Canadian pharmacists are asking today, why is Congress ignoring that message? And why is it ignoring other warning signs, like the court case in 2006 in Detroit in which 19 people, including five Canadians, were charged with peddling counterfeit prescription drugs and funneling the profits to a terrorist organization?

The answer, in brief, is that U.S. lawmakers are whistling past the graveyard, hoping against hope that wide-open cross-border prescription drug importation can remain safe. That the threats and dangers I’ve described will never materialize.

Our concerns extend beyond these issues of safety and security, to the bottom-line question of whether, in the face of this legislation, we in Canada can maintain the lower price differential that makes Canadian prescription drugs seem like a panacea to U.S. lawmakers and patients.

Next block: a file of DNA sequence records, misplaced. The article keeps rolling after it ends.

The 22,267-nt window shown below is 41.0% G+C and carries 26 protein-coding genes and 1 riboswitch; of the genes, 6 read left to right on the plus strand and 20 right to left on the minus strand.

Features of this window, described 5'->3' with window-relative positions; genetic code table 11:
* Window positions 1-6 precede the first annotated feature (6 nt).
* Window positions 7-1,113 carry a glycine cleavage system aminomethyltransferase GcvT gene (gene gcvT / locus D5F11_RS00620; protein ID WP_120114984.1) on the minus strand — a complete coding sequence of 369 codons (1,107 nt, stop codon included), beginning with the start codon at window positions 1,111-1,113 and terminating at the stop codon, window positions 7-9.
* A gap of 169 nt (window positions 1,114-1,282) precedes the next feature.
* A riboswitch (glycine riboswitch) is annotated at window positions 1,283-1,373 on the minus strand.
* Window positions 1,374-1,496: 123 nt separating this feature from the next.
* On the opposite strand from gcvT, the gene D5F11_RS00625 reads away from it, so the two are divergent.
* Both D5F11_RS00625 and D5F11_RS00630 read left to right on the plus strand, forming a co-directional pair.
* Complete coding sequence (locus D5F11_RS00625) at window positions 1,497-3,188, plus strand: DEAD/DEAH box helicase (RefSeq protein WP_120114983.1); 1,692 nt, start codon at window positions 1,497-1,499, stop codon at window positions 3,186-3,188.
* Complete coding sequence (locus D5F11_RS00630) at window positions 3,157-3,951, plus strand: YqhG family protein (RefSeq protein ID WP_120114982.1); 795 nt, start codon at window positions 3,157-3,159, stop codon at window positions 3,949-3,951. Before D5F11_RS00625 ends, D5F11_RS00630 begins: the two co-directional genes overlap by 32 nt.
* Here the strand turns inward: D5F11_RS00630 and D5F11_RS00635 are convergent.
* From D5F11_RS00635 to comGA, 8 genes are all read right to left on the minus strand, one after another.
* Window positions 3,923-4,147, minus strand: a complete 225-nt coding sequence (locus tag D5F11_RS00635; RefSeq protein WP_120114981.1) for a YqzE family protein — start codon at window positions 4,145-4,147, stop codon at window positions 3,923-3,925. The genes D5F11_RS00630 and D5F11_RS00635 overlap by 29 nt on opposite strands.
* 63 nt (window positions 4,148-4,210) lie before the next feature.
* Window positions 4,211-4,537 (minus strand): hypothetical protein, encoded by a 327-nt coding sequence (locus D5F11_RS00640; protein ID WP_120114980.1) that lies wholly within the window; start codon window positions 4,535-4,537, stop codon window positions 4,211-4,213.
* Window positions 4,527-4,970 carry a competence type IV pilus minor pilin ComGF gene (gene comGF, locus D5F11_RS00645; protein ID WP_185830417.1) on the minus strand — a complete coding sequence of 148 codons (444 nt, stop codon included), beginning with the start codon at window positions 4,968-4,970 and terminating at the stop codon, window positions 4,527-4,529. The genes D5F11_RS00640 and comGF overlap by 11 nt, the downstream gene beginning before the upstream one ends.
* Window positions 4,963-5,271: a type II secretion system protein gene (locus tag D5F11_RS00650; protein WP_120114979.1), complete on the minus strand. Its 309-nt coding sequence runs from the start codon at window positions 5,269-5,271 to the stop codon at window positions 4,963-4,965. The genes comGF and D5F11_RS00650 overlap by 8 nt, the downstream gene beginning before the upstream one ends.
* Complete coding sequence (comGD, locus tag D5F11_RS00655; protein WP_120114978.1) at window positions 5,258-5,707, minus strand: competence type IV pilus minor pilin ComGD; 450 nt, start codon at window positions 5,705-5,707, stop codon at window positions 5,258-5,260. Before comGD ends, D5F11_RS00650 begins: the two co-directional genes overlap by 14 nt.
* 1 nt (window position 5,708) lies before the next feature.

Prescription drug cost is the big issue right now for Americans, but this legislation will quickly make it a Canadian issue. The threat here is that while this legislation may incrementally reduce the price of American prescription drugs by a few percentage points, Canadian prices will go up dramatically as we deal anew with the whole range of complex issues around subsidization, trials, research and other factors underlying the enormous costs of developing and manufacturing prescription medications.

This has the makings of a serious new issue in intergovernmental affairs within Canada. If unimpeded U.S. importation drives up drug prices in Canada, each provincial ministry of health faces the prospect of staggering increases in drug costs. In Ontario, for example, the Ontario Drug Benefit program procures some $3.5 billion worth of drugs each year.

The provincial ministers of health and their premiers need to start thinking right now about how this U.S. legislative proposal could bring about fundamental change in the prescription drug pricing regimes they currently view as stable and sustainable.